Tuesday, February 26, 2013

Fish get wasted on wastewater

ResearchBlogging.orgIn most cities sewage is treated to remove most of the things that we don't want going into the environment. But, some things get through and out to sea. The Western Treatment Plant in Melbourne, which treats over 50% of Melbourne's wastewater (including my contribution), releases large amounts of nitrogen into Port Phillip Bay. Indeed, a 1996 report from the Commonwealth Scientific and Industrial Research Organisation recommended that nitrogen released from the Western Treatment Plant be reduced by 1000 tonnes per year. Nearly 20 years later they've achieved half that amount.

The Western Treatment Plant. Covering 10,500 hectares it treats about 50% of Melbourne's wastewater.
Nitrogen pollution is significant issue. It, along with other types of nutrient pollution, has been linked to coral and seagrass declines, and jellyfish blooms. Other things that cause problems in the ocean also slip through sewage treatments plants. From the relatively large things, like plastic fibers from clothing, to the very small, like the drugs we take.

Not all drugs remain active after they've done their job in the human body, but many do. One of the best known and most researched drugs to escape sewage treatment is ethinyl oestradiol, the active ingredient in birth control pills. Decades of research has shown that ethinyl oestradiol has negative impacts on fish and other aquatic organisms. Even very small doses can lead to male fish that produce eggs in their testes, leading to reduced fertility and potentially to population collapse (Kidd et al. 2007).

Sections through the testis of two male fish showing developing eggs, which are the large circular cells surrounded by purple staining tissue. The smaller purple staining flecks are the sperm cells.
Many recreational drugs also make it through wastewater treatment, such as illicit  amphetamines (Kasprzyk-Hordern et al. 2009). To my knowledge, it has not been shown that these arrive in the environment at high enough doses to cause any negative effects. Caffeine, my favorite recreational drug, is detected in seawater at concentrations high enough to produce measurable, but probably minor effects in mussels (del Rey et al. 2011, 2012).

Exposure to the concentrations of caffeine that are normally found in the environment probably have little or no effect on fish. Unlike caffeine, some drugs can build up in the body tissues of fish, making chronic exposure to even low concentrations a risk. Recently a study found that the concentration of a common anti-anxiety medication, oxazepam, was six times higher in the muscle of redfin perch (Perca fluviatilis) than it was in the surrounding river water (Brodin et al. 2013).

A redfin perch, Perca fluviatilis, in an aquarium (photo Wikipedia)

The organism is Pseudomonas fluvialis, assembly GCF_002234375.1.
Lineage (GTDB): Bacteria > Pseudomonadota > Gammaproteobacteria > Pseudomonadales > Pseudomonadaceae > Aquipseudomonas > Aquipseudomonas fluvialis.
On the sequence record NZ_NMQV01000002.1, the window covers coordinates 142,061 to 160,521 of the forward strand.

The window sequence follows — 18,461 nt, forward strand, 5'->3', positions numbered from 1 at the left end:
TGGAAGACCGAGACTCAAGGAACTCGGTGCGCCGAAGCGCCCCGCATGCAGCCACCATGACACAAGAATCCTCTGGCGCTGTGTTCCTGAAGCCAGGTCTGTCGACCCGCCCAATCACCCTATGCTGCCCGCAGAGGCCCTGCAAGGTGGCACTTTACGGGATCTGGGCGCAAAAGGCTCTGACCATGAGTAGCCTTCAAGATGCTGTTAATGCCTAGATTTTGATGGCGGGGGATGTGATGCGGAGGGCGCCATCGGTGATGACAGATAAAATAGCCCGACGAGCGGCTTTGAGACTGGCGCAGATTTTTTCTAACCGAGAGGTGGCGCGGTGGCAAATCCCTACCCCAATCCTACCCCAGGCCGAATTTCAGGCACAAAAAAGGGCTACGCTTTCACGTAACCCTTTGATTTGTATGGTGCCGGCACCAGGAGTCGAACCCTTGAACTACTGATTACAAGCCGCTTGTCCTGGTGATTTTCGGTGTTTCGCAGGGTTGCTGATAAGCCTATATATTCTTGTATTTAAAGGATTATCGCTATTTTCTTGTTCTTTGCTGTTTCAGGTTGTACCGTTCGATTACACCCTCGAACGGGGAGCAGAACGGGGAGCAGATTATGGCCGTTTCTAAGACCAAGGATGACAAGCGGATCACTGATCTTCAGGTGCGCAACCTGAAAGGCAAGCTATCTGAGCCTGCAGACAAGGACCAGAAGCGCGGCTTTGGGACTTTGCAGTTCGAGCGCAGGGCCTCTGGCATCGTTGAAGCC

Interestingly, Brodin et al. went on to test what effects oxazepam had on the redfin perch. Annoyingly, they used concentrations of the drug that were three times higher than they recorded in the river and higher than other studies have documented. But, their treatments produced levels of the drug in the muscle tissue of the fish that were comparable to the fish in the river, indicating their results are probably biologically relevant. They found that the fish exposed to the drug exhibited increased activity, reduced sociality, and higher feeding rate relative to control fish.

Although they scuffed their experiment a little with their choice of concentrations, they did do something that few other ecotoxicology studies do. They looked at behavioural traits that are important for the survival of fish in the wild. Too slowly are excotoxicologists moving away from testing the lethal effects of pollutants, often requiring doses that never occur in the wild. Hopefully, the publication of the Brodin et al. paper in the prestigious journal Science will encourage more researchers to examine the effects of pollutants at the levels which they typically occur and on a greater range biologically interesting traits.


Kidd, K., Blanchfield, P., Mills, K., Palace, V., Evans, R., Lazorchak, J., & Flick, R. (2007). Collapse of a fish population after exposure to a synthetic estrogen Proceedings of the National Academy of Sciences, 104 (21), 8897-8901 DOI: 10.1073/pnas.0609568104  

Kasprzyk-Hordern, B., Dinsdale, R., & Guwy, A. (2009). The removal of pharmaceuticals, personal care products, endocrine disruptors and illicit drugs during wastewater treatment and its impact on the quality of receiving waters Water Research, 43 (2), 363-380 DOI: 10.1016/j.watres.2008.10.047  

Rey, Z., Granek, E., & Buckley, B. (2011). Expression of HSP70 in Mytilus californianus following exposure to caffeine Ecotoxicology, 20 (4), 855-861 DOI: 10.1007/s10646-011-0649-6  

Rodriguez del Rey, Z., Granek, E., & Sylvester, S. (2012). Occurrence and concentration of caffeine in Oregon coastal waters Marine Pollution Bulletin, 64 (7), 1417-1424 DOI: 10.1016/j.marpolbul.2012.04.015  

Brodin, T., Fick, J., Jonsson, M., & Klaminder, J. (2013). Dilute Concentrations of a Psychiatric Drug Alter Behavior of Fish from Natural Populations Science, 339 (6121), 814-815 DOI: 10.1126/science.1226850

1 comment:

  1. Thank you for sharing. Nutrient removal is becoming a growing challenge for operators of anaerobic digestors at cattle and dairy farms. Removal of nutrients in wastewater is costly.


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